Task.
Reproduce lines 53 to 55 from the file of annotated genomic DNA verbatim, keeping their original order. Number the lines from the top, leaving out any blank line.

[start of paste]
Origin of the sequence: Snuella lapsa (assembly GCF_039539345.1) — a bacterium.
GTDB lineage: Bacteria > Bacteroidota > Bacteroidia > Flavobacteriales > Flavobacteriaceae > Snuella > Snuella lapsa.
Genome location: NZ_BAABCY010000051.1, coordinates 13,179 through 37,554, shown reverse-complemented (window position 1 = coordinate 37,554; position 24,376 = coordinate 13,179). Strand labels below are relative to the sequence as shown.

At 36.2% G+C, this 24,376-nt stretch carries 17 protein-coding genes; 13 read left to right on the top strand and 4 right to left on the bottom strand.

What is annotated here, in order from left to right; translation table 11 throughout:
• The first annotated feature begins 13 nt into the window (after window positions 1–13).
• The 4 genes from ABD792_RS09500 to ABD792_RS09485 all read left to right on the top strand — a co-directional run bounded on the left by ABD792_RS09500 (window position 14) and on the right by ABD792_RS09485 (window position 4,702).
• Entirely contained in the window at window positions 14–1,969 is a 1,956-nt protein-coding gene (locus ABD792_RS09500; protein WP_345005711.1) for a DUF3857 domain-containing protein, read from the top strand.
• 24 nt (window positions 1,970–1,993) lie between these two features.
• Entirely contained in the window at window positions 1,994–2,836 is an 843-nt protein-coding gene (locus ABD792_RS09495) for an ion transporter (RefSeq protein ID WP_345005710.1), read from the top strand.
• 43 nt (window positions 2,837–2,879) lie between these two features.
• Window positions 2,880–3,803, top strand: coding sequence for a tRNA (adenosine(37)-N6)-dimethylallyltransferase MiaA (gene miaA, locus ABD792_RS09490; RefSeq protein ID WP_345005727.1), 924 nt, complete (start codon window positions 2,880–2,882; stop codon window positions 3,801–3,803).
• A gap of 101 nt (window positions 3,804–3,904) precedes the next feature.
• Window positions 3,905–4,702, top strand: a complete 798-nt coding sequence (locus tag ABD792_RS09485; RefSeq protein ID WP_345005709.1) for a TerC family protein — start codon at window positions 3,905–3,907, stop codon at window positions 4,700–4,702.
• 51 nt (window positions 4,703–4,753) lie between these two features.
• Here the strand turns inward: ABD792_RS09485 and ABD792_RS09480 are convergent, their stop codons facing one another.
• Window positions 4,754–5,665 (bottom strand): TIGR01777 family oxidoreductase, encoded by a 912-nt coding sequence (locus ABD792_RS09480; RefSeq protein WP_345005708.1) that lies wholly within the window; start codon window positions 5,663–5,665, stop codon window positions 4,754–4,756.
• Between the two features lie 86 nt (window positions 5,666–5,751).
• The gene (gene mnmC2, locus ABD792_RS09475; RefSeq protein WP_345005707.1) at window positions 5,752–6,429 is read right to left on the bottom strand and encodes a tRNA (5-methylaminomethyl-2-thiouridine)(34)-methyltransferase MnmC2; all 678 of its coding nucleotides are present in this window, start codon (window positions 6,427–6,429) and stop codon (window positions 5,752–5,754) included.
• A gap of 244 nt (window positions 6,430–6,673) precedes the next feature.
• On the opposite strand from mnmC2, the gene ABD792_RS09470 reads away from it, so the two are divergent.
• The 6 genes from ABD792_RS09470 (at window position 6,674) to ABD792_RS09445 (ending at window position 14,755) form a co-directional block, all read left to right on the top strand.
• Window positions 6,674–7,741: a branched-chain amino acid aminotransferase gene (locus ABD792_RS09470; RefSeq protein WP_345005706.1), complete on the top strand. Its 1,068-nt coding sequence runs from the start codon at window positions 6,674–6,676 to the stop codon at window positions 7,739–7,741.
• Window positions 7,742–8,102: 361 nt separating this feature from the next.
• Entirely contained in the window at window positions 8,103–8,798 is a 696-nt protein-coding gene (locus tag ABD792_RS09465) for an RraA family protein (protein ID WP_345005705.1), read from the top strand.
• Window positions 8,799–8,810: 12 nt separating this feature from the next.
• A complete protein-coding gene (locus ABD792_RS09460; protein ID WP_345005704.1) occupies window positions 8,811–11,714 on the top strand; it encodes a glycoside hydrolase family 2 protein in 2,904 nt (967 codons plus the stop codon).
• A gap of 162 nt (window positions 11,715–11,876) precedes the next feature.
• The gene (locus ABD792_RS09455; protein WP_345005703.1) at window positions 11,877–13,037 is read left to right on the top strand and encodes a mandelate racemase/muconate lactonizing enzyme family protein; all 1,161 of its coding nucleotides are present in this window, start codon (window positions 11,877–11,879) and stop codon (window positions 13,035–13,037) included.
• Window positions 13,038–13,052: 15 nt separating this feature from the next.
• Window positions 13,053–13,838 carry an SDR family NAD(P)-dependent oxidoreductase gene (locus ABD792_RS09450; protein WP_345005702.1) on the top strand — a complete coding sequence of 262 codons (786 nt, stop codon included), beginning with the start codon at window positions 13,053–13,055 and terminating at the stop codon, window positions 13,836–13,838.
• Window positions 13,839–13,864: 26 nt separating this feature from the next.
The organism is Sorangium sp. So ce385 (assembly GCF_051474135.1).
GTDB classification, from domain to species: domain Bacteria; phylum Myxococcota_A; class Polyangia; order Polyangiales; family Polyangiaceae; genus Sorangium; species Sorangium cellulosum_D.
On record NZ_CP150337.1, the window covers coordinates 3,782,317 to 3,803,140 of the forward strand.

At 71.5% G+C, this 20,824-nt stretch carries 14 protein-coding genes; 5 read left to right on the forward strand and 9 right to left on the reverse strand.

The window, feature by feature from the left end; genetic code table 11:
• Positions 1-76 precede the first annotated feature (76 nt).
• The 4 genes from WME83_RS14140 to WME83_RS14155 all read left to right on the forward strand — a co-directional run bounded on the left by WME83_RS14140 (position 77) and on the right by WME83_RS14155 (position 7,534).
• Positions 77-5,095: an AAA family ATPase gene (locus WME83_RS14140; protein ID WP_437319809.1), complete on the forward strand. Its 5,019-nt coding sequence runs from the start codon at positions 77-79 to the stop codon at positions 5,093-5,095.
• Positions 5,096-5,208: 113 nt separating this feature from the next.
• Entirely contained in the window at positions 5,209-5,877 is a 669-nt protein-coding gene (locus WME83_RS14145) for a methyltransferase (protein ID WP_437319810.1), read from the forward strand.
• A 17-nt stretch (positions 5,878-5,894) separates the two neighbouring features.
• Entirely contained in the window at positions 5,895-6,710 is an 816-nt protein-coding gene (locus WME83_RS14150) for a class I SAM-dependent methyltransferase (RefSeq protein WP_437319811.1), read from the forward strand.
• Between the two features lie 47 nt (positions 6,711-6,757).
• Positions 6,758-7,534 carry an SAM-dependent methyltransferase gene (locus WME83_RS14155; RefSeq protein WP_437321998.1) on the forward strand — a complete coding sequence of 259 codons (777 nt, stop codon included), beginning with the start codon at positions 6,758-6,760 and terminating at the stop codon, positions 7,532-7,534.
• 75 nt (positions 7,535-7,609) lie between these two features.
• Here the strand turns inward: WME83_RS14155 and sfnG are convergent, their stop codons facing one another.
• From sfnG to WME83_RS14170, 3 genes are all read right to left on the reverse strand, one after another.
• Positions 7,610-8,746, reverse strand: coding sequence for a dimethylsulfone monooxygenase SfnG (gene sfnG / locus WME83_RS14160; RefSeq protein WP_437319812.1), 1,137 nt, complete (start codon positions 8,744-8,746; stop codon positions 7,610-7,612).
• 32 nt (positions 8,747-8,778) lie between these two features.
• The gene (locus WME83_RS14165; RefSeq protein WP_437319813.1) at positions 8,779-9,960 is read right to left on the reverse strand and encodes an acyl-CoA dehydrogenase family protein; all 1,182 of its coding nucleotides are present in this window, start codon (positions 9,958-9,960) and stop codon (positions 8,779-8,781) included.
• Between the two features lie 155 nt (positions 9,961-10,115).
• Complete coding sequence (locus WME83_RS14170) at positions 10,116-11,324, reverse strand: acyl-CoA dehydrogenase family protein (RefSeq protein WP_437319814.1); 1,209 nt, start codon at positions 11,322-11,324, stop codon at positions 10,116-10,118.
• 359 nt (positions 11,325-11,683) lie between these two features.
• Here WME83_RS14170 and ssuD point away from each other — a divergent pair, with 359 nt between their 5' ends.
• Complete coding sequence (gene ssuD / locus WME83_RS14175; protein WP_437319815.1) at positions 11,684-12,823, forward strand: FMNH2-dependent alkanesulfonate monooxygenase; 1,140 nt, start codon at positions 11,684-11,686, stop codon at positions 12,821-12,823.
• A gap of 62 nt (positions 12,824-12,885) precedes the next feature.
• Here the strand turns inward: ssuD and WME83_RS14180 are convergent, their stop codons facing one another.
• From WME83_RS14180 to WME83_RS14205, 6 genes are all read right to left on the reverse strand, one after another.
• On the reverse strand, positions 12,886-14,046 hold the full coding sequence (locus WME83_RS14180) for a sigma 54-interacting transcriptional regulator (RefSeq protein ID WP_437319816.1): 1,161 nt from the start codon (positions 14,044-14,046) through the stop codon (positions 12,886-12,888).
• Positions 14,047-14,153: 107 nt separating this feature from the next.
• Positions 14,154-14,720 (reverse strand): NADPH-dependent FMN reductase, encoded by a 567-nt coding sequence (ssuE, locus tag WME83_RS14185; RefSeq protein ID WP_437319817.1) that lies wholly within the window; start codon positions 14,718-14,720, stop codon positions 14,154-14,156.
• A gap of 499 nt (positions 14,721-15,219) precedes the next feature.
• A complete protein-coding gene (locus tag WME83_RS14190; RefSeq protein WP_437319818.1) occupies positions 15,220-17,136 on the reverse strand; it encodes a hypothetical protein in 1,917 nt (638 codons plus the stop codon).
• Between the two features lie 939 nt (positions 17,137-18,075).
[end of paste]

• Between the two features lie 155 nt (positions 9,961-10,115).
• Complete coding sequence (locus WME83_RS14170) at positions 10,116-11,324, reverse strand: acyl-CoA dehydrogenase family protein (RefSeq protein WP_437319814.1); 1,209 nt, start codon at positions 11,322-11,324, stop codon at positions 10,116-10,118.
• 359 nt (positions 11,325-11,683) lie between these two features.